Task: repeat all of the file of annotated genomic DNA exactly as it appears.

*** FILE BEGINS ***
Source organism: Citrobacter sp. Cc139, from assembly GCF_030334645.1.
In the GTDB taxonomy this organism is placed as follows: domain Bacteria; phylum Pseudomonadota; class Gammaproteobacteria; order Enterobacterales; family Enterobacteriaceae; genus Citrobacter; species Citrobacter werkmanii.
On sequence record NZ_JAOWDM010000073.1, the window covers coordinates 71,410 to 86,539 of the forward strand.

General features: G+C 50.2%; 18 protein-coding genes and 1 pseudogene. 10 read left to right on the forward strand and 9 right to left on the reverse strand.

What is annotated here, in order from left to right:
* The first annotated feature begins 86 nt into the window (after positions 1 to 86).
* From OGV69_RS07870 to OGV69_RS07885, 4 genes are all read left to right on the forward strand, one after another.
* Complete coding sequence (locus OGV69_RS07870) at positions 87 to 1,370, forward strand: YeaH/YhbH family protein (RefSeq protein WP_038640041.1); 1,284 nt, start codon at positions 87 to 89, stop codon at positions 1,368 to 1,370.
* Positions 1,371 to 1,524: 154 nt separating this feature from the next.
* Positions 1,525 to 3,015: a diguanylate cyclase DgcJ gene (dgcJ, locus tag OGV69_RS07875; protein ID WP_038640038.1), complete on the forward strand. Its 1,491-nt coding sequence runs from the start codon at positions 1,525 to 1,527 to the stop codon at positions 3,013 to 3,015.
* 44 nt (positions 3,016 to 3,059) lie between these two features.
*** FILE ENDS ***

Source organism: Citrobacter sp. Cc139, from assembly GCF_030334645.1.
In the GTDB taxonomy this organism is placed as follows: domain Bacteria; phylum Pseudomonadota; class Gammaproteobacteria; order Enterobacterales; family Enterobacteriaceae; genus Citrobacter; species Citrobacter werkmanii.
On sequence record NZ_JAOWDM010000073.1, the window covers coordinates 71,410 to 86,539 of the forward strand.

General features: G+C 50.2%; 18 protein-coding genes and 1 pseudogene. 10 read left to right on the forward strand and 9 right to left on the reverse strand.

What is annotated here, in order from left to right:
* The first annotated feature begins 86 nt into the window (after positions 1 to 86).
* From OGV69_RS07870 to OGV69_RS07885, 4 genes are all read left to right on the forward strand, one after another.
* Complete coding sequence (locus OGV69_RS07870) at positions 87 to 1,370, forward strand: YeaH/YhbH family protein (RefSeq protein WP_038640041.1); 1,284 nt, start codon at positions 87 to 89, stop codon at positions 1,368 to 1,370.
* Positions 1,371 to 1,524: 154 nt separating this feature from the next.
* Positions 1,525 to 3,015: a diguanylate cyclase DgcJ gene (dgcJ, locus tag OGV69_RS07875; protein ID WP_038640038.1), complete on the forward strand. Its 1,491-nt coding sequence runs from the start codon at positions 1,525 to 1,527 to the stop codon at positions 3,013 to 3,015.
* 44 nt (positions 3,016 to 3,059) lie between these two features.